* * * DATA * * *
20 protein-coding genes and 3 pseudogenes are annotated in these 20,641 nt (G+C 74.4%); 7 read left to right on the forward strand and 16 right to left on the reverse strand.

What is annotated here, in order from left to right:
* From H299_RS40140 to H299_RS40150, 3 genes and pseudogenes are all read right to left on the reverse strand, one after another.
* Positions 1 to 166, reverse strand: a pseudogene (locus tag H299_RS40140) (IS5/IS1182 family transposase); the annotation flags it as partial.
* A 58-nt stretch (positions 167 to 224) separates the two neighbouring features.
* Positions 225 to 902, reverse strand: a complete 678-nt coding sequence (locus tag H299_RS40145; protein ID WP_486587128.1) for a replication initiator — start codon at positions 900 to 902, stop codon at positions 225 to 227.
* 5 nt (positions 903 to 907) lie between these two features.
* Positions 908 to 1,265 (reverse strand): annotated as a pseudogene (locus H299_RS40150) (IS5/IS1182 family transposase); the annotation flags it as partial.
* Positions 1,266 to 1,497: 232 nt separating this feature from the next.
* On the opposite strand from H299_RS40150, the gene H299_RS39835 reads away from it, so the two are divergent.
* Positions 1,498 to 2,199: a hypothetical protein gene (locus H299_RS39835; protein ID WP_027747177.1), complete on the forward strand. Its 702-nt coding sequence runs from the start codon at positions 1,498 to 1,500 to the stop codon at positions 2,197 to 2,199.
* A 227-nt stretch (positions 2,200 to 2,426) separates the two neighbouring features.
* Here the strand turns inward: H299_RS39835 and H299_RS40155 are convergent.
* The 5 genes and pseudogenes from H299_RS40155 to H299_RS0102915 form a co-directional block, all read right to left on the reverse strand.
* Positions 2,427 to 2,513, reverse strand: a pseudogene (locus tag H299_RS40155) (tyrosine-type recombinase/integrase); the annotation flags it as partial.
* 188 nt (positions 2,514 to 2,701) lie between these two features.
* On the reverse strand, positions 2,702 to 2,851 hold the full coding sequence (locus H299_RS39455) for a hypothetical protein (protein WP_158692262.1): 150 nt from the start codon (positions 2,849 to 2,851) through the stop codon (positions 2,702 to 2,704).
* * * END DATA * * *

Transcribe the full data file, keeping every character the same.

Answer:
20 protein-coding genes and 3 pseudogenes are annotated in these 20,641 nt (G+C 74.4%); 7 read left to right on the forward strand and 16 right to left on the reverse strand.

What is annotated here, in order from left to right:
* From H299_RS40140 to H299_RS40150, 3 genes and pseudogenes are all read right to left on the reverse strand, one after another.
* Positions 1 to 166, reverse strand: a pseudogene (locus tag H299_RS40140) (IS5/IS1182 family transposase); the annotation flags it as partial.
* A 58-nt stretch (positions 167 to 224) separates the two neighbouring features.
* Positions 225 to 902, reverse strand: a complete 678-nt coding sequence (locus tag H299_RS40145; protein ID WP_486587128.1) for a replication initiator — start codon at positions 900 to 902, stop codon at positions 225 to 227.
* 5 nt (positions 903 to 907) lie between these two features.
* Positions 908 to 1,265 (reverse strand): annotated as a pseudogene (locus H299_RS40150) (IS5/IS1182 family transposase); the annotation flags it as partial.
* Positions 1,266 to 1,497: 232 nt separating this feature from the next.
* On the opposite strand from H299_RS40150, the gene H299_RS39835 reads away from it, so the two are divergent.
* Positions 1,498 to 2,199: a hypothetical protein gene (locus H299_RS39835; protein ID WP_027747177.1), complete on the forward strand. Its 702-nt coding sequence runs from the start codon at positions 1,498 to 1,500 to the stop codon at positions 2,197 to 2,199.
* A 227-nt stretch (positions 2,200 to 2,426) separates the two neighbouring features.
* Here the strand turns inward: H299_RS39835 and H299_RS40155 are convergent.
* The 5 genes and pseudogenes from H299_RS40155 to H299_RS0102915 form a co-directional block, all read right to left on the reverse strand.
* Positions 2,427 to 2,513, reverse strand: a pseudogene (locus tag H299_RS40155) (tyrosine-type recombinase/integrase); the annotation flags it as partial.
* 188 nt (positions 2,514 to 2,701) lie between these two features.
* On the reverse strand, positions 2,702 to 2,851 hold the full coding sequence (locus H299_RS39455) for a hypothetical protein (protein WP_158692262.1): 150 nt from the start codon (positions 2,849 to 2,851) through the stop codon (positions 2,702 to 2,704).